quick trick: fun with bows and gift wrap

Dec 27, 2010 // 11 comments // Categories: holidays, quick trick.

Before we recycle what wrapping paper we can and throw away all of the plastics and trash from holiday gift-giving, I usually set some of the good stuff aside for a little fun and sneaky fine motor work for my kiddos.

Gift wrap is expensive–and some of it is made well with great eye-catching graphics and colors–so why just use it to cover presents and then toss it without playing with it a little? And those glittery, shiny bows and ribbons?  Little ones can hardly keep their hands off of them.

Hopefully it’s not too late to share this teeny Quick Trick of mine; and if it is, then there’s a year full of birthdays and holidays ahead to start saving!

  • Fun (and sneaky learning) with Bows and Gift Wrap:  Of  course, gift-opening time is hardly the ideal opportunity to encourage your kiddos to ‘play’ with gift wrap, but I’m talking about while you’re busy trying to do some wrapping yourself or for one of those long winter mornings when the novelty of all the new holiday toys has worn off.

Cutting out the snowmen in the wrapping paper gave Cora something to do while we wrapped gifts.

Sometimes this little Quick Trick works well pre-holiday when I’m trying to occupy kids during gift-wrapping.  Maddy and Owen, not so much anymore, but this year as we were wrapping gifts pre-holiday, my tiniest found more fun in playing with the supplies than actually helping with the wrapping, which was fine with me.

While Maddy, Owen, and I taped and wrapped and taped and cut and wrapped, Cora cut.  And split.  And cut and split.

So here are some ways we play with gift wrap and bows when the wrapping paper’s not covering gifts:

  • Cutting Practice:   Especially with holiday gift wrap, little ones can practice their fine motor skills by cutting out the pictures in gift wrap.  Snowflakes, snowmen, packages, or trees–it doesn’t matter.  While you’re busy wrapping, challenge your kiddo to cut out shapes to ‘decorate’ the gifts or to save in an envelope.

Cora peels a red bow. . .

  • Tissue Paper Balls: Even the most gnarly piece of tissue paper can be saved and used to help little ones’ arm and hand muscles develop.  Have them cut tissue paper into squares, then roll them into the teeniest-tiniest balls they can.  The tighter the better, and when you accumulate enough, dot a piece of construction paper with glue and create a tissue paper ball masterpiece!
  • Bow Peeling: I usually try to bag the pretty decent bows after presents are unwrapped, and I’ll use them for future gifts.  But the ones that have seen better days, I put in a special bag for the kids.  I pull out the staple for them, and then they peel the ribbon all the way down so that they have several long skinny strings instead of one thick one.   Their challenge is to make as many skinny ribbons from the one big one as possible.  The hand-eye coordination required to do this is not easy, so for the younger ones it helps to start some of the pulls by making tiny tears on the top of the string.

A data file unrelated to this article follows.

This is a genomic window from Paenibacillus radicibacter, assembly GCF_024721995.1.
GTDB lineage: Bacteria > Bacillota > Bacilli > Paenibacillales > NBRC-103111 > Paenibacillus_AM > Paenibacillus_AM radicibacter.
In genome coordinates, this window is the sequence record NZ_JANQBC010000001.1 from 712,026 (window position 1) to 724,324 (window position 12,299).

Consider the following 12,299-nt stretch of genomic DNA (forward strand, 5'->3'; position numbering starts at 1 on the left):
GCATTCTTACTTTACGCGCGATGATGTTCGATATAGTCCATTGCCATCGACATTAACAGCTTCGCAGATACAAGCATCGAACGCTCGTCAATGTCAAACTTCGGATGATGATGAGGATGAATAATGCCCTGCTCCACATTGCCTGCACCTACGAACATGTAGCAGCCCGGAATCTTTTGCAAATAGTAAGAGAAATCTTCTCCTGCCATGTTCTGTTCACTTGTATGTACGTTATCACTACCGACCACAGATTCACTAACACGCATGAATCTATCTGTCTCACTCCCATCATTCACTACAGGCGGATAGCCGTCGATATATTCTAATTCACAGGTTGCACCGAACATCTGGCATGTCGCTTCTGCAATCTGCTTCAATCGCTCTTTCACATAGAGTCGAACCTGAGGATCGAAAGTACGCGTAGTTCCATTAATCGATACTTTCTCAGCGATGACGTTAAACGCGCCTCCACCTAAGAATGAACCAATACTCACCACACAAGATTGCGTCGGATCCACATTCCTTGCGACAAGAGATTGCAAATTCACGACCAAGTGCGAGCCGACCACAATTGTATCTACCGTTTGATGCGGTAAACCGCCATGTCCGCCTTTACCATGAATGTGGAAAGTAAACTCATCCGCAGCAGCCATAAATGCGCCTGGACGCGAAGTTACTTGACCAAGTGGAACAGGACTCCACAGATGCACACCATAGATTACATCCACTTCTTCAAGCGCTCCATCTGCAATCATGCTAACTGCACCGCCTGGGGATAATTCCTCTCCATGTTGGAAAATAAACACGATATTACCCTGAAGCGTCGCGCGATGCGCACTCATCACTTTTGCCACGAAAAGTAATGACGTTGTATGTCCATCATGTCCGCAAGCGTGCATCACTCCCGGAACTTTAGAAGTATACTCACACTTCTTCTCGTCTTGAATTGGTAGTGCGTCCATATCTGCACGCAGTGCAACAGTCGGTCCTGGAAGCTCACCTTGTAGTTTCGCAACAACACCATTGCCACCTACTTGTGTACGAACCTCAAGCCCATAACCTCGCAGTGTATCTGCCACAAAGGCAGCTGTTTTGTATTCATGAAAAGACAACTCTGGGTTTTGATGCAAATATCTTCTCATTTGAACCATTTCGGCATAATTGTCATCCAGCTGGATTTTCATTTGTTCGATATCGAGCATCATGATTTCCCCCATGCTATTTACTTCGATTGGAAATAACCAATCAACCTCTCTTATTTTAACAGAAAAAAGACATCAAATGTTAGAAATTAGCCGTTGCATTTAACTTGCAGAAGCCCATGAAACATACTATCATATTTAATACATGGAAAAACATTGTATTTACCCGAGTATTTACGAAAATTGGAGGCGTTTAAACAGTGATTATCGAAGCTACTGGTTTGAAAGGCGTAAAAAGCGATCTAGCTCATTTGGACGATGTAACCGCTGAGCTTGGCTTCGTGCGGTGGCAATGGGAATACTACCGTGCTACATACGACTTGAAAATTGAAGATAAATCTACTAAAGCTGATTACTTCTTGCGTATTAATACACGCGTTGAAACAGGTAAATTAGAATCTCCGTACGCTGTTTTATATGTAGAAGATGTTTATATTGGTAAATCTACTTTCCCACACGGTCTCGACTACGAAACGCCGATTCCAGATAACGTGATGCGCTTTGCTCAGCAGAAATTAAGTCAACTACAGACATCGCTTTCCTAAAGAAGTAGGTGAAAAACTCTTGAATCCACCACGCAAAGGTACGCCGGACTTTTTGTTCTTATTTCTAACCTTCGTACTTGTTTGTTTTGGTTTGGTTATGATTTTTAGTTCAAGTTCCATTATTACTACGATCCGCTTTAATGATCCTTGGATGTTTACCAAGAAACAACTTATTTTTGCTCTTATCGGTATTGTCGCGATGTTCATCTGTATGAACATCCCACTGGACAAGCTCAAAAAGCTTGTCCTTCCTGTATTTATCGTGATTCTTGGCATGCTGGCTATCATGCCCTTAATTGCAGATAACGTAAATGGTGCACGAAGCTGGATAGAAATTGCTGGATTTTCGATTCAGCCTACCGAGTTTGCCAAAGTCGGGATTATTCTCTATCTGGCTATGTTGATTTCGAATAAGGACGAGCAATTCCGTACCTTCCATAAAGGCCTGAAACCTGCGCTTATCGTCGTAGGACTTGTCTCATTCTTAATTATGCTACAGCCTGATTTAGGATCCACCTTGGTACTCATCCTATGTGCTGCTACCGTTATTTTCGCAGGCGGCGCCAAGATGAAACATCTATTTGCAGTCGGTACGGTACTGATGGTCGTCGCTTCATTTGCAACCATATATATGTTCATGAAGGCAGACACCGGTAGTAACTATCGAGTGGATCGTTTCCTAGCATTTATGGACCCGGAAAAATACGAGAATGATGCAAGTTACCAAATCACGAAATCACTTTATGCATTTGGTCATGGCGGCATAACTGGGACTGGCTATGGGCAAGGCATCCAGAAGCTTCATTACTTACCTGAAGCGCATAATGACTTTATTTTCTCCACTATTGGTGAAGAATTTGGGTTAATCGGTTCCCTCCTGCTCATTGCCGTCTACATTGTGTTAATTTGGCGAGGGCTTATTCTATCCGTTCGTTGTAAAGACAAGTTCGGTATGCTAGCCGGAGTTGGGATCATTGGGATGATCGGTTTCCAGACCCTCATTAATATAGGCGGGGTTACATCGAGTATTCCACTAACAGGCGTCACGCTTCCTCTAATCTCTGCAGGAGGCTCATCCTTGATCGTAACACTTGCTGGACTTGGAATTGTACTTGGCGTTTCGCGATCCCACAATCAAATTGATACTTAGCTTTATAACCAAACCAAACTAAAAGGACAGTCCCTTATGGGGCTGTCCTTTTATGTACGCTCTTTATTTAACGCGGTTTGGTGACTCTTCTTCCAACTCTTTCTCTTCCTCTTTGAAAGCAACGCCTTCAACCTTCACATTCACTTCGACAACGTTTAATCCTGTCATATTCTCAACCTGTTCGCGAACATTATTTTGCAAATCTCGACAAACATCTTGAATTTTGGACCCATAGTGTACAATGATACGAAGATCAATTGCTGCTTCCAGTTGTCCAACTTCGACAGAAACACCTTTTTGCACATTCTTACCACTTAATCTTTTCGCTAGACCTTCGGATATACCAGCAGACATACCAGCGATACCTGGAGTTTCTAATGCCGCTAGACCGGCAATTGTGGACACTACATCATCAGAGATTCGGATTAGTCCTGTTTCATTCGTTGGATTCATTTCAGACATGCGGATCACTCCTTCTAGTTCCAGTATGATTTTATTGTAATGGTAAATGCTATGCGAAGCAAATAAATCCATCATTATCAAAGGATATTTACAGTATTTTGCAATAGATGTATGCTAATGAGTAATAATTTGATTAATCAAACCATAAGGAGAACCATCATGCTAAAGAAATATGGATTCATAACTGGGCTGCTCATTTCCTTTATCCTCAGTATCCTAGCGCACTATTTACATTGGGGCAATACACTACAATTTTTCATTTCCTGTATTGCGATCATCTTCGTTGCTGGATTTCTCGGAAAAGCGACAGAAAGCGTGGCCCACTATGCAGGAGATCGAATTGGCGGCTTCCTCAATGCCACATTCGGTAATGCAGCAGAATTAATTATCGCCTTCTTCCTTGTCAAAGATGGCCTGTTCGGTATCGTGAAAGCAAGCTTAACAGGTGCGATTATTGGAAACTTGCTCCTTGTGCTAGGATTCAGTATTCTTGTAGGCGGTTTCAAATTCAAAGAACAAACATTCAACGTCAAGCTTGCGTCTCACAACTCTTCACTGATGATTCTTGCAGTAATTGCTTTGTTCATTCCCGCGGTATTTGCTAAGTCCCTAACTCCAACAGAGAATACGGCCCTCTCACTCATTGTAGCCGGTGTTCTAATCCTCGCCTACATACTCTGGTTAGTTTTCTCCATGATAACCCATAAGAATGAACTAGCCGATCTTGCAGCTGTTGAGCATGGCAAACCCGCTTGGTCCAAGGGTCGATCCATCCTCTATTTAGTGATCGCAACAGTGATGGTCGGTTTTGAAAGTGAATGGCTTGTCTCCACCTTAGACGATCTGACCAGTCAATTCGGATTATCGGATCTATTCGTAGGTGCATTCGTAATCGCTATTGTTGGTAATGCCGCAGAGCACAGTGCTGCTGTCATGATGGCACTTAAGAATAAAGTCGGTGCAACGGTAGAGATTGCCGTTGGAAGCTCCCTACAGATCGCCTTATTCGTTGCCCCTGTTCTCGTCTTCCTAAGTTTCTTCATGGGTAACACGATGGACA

• Tying Practice: This  year, because Owen is on the verge of learning how to tie, I punched some holes in a shoebox and tied ribbon in each hole.  Big  ones small ones, skinny, and fat.  Silky and rough, the different textures will help him figure out the magic of tying. Like Maddy’s Braid Basket from a few years back, Owen just sits when he feels up for it and practices.  No pressure, no stress, just tying when he’s up for it.

And that’s it–just a little Quick Trick for playing with gift wrap–in the name of learning and developing fine motor skills–before all the pretty stuff hits the recycle bin!

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  1. I like your idea on the tying practice. This will make a good center project in the classroom for when I go back. Thanks for sharing.

    Reply
  2. Great ideas! Too late!

    Reply
    Corrie
    27/12/2010
    • Not too late for birthdays, my friend, or if it is, tuck it away for next year. . .
      cheers!

      Reply
  3. These are great ideas. I love how they are multileveled so we can use them with different aged kids for years to come. :) My two year old can’t really cut around shapes yet (well, he really can’t cut but he really wants to) so I let him snip around a piece of wrapping paper to make fringed edges and then he used it for his placemat that night.

    Reply
    • thanks so much, Jackie. You’ve totally got it–whatever works for the time being, right? (With a little nudge now and again. . . )

      Thanks and best to you, my friend!

      Reply
  4. Great ideas!
    Another way you can use tissue paper:

    Cut or tear it into pieces and gather some along with white paper, a small paintbrush, and a little dish with watered down starch. Children can create really interesting “stained glass” collages by placing one piece of tissue paper at a time on their white paper and painting over it with starch to make it stick. Works those motor skills, too!

    Reply
    • Melissa,
      I love, love, love this idea!! Many thanks for sharing, and you better believe we’ll try it!

      Reply
  5. Great ideas. I save Christmas cards and let my kids cut them up and make collages. I keep meaning to post that.

    Reply
  6. I loved the recycle the wrapping paper idea. I did take it a step further. Check it out on our blog http://schickfunideas.blogspot.com/2011/01/recycled-christmas-thank-yous.html
    We actually took what we cut out and turned them into thank you’s. Thanks for the inspiration!!!

    Reply
    • Robin! I cannot wait to check it out–super idea!! Many thanks for sharing, and bigger thanks for writing and sharing your link!
      amy

      Reply

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